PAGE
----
Weather has not been this fisherman's friend this summer.
Last week in this space, I shared an adventure on the Caddo River that became a rodeo ride when the river rose suddenly from torrential rains in the headwaters. The U.S. Geologic Survey graph from that day shows a steadily descending line that suddenly spikes about 4 feet before dropping almost vertically.
A reader from Ruston, La., who I met on the river at that time described the experience as "interesting."
For several days, Alan Thomas and I had debated where to take a Sunday float trip. We last fished together about a year ago, and we wanted this trip to be memorable. We settled on a lower stretch of the Kings River approaching Table Rock Lake, but we were dissuaded by a report from Cody Qualls of Berryville. He said the Kings River was substandard, and that it would likely deteriorate over the weekend due to heavy rain Friday.
"That's an awfully long way to drive for poor fishing," I said.
The debate began anew.
During the weekend, a friend texted photos of his son holding a smallmouth bass on the Saline River between Nickel Bill and Peeler Bend. The young man quit counting at 15, but he caught more fish than anybody else in the group, his dad said.
Armed with that knowledge, we finally agreed to an afternoon trip on the Saline River between Nickel Bill and Peeler Bend.
We arrived about 2 p.m. to find the river in immaculate fishing condition. The flow was good, but clear and cool. Several families frolicked in the water at the ford where Tom Kelley Road meets Mountain View Road.
This area was in the news recently because several landowners petitioned the county to close portions of the roads that end at the river. Their petition was denied. In response, a landowner placed a big tree across a gravel bar and marked it with purple paint to denote it as a private property boundary. Metal stakes were placed at spots in the woods that were formerly used as parking.
That's reasonable. Reducing parking availability naturally reduces the number of visitors, so whatever problems existed before the controversy are probably self-correcting.
One person started to park on the gravel bar, but another visitor warned him against it. She said the sheriff had visited earlier and said anyone parking on the gravel bar would be ticketed.
"He was very nice about it," she said, "but that's what he said."
Al and I have a unique way of fishing small waters like this. We load our gear in his kayak and in my mini canoe. We tie the boats to our belt loops and fish by slowly wandering upstream. We fish side by side, working the same water and often the same targets to great effect. It's necessary to fish that close together so that we can converse in normal tones. If we get far apart, we either have to yell or not talk, and the fellowship is what is most important to us.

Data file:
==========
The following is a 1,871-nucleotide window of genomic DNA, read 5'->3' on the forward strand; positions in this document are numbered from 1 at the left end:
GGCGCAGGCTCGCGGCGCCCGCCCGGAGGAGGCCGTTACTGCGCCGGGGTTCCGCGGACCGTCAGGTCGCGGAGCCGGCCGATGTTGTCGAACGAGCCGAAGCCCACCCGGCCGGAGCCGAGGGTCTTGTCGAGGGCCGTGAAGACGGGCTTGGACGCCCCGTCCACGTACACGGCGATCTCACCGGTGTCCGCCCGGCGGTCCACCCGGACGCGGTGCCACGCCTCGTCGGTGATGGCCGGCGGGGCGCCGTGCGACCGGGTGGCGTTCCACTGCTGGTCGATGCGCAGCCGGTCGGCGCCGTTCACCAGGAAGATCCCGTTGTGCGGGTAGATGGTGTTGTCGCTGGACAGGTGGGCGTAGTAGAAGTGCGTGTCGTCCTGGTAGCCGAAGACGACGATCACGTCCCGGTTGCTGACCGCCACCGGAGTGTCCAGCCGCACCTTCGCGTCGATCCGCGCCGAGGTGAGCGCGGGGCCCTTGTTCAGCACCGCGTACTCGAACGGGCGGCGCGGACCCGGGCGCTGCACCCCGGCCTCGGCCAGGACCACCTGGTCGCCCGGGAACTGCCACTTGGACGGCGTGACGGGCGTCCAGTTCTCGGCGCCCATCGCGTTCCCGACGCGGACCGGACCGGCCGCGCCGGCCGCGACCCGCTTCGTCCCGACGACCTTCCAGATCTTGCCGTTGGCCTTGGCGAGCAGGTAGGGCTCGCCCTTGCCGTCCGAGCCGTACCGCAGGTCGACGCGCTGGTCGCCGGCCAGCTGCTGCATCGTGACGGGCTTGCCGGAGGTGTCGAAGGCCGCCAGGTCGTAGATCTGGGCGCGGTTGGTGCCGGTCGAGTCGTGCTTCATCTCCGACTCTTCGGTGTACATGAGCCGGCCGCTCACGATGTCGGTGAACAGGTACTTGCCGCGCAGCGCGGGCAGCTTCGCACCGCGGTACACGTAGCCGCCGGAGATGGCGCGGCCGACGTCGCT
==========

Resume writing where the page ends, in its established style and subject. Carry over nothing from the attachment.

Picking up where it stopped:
Fish were certainly feeding. Al caught a smallmouth within a few casts, and I caught a small Kentucky bass. As usual, my reflexes were a little slow at the beginning, so I lost a couple of good fish from setting the hook too late. Have you ever noticed that the ones you lose are always "good" fish?
Meanwhile, thunder rumbled all around us. We listened and watched the clouds closely, but the rain seemed to be to the sides. We worry only when it rains upstream.
The sky darkened to the west, and we grew alert as thunder neared. Then a lightning bolt zapped nearby. We jumped in our boats and paddled back down in a downpour to take refuge in Al's truck.
Confident the storm would be short, we checked the radar on Al's phone. A band of heavy rain was coming straight at us. It would only worsen.
The river had turned chocolatey, and water running into the river from Mountain View Road looked like a tributary.
Al and I resolved to try again as soon as possible, but this trip was a wash.
The river already had risen about 3 inches as I dragged my canoe across, and then I waded up Mountain View Road to my truck in ankle-deep water.
The whole time, my only thought was, "Thank goodness for good friends and four-wheel drive."
Sports on 07/11/2019
Print Headline: Rain douses Saline River trip